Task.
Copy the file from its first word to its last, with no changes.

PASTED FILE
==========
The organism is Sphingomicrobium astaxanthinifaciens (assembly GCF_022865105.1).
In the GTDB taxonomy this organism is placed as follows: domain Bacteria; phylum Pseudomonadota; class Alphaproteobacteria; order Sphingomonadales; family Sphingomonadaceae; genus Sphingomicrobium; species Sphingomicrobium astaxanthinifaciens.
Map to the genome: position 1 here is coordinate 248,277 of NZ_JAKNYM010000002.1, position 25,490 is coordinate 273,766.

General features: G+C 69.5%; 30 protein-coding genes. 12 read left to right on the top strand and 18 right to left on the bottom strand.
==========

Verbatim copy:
The organism is Sphingomicrobium astaxanthinifaciens (assembly GCF_022865105.1).
In the GTDB taxonomy this organism is placed as follows: domain Bacteria; phylum Pseudomonadota; class Alphaproteobacteria; order Sphingomonadales; family Sphingomonadaceae; genus Sphingomicrobium; species Sphingomicrobium astaxanthinifaciens.
Map to the genome: position 1 here is coordinate 248,277 of NZ_JAKNYM010000002.1, position 25,490 is coordinate 273,766.

General features: G+C 69.5%; 30 protein-coding genes. 12 read left to right on the top strand and 18 right to left on the bottom strand.